The second example is royalties. At the moment [with CoW], it is clear how much is the royalty for each mining commodity. But under prevailing law, it is up to the government to set how much the royalty is for this year. The point is with a Contract of Work, whatever happens, rain or shine, royalty and other variables remain the same. An IUPK makes the situation more uncertain. Even now, the uncertainty in tax is already happening with, for example, shipments.

In addition, all the permits have to be requested from the central government, but the monitoring function falls on the local government.

The requirement to build smelters has long been an issue. What are the challenges?

The government assumes all mining commodities share the same added value going through smelters. I think they are looking at the success of PT Timah, who manages to get huge added value from the ore products being processed in Indonesia. I used to work at PT Timah, so I clearly understand how the tin processing industry works. The government thinks that smelters cost less than processing concentrates to metals. But these added values differ from one commodity to the next. For some commodities, the concentrates can we already have high value. The government needs to know that not all minerals have to go through smelters to have high value.

Secondly, the electricity cost for smelters is huge. I use the example of a local company that has built a bauxite smelter, but it cannot function because the electricity cost is not affordable. To build a smelter, companies have to do everything from scratch, from financing and building the infrastructure, to electricity. If you are using diesel for the electricity, you have to build your own power plant. Governments in some countries help companies find financial sources for things like this. For example, in Japan they have the Industrial Bank of Japan, which helps find financing for long term industrial investment. That is why Indonesia is not becoming competitive, because even to start building [the smelters], the cost is bulging. Bear in mind that exploration and producing companies do not specialize in smelters; they need to learn those skills from the bottom up.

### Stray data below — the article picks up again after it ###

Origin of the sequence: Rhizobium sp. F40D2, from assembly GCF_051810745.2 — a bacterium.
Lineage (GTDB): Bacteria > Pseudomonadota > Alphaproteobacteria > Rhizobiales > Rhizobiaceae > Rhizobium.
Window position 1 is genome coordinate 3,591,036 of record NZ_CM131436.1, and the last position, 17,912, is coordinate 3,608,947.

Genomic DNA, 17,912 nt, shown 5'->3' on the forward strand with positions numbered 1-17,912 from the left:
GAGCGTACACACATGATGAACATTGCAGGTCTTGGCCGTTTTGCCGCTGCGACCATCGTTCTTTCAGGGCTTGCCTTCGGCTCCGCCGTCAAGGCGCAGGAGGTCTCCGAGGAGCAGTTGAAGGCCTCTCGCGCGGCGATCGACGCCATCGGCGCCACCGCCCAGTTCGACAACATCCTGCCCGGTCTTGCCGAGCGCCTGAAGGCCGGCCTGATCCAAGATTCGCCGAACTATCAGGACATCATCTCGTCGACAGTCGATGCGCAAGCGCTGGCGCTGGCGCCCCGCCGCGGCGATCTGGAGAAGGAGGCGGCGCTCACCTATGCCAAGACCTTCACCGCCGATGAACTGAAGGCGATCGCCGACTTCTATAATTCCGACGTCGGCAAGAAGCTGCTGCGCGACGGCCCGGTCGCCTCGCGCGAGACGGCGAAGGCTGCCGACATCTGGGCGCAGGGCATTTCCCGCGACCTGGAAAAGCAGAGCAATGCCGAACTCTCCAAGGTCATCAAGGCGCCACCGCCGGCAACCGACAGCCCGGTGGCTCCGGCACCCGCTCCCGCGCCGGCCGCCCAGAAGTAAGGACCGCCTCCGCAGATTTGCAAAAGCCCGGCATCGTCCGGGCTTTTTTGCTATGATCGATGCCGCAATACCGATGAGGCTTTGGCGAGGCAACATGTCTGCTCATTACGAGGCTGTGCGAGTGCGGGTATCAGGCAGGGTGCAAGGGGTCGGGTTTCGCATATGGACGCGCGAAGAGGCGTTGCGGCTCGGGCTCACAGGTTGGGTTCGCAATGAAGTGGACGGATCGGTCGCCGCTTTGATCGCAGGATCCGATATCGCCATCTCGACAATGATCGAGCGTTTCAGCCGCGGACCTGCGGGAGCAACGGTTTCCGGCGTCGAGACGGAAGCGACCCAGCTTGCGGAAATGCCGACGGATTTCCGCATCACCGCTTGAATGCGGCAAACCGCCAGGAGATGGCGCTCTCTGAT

The government cannot tell us to just build a smelter without considering all the costs and processes. The government is now aware of the situation to not generalize the mining industries, but this has already been written into the Law. We often discuss this with Commission VII [the special House committee devoted to energy and mining] and the Directorate General of Mineral and Coal Mining to review regulations. I have spoken to Commission VII to include the revision of this law in the National Legislation Program (Prolegnas). 

Mining companies have the capacity to supply the local smelters, but the problem is price. If the export price is higher than the DMO [domestic market obligation requirement], then, of course, everyone will choose to export. This is why the government should adjust the DMO price.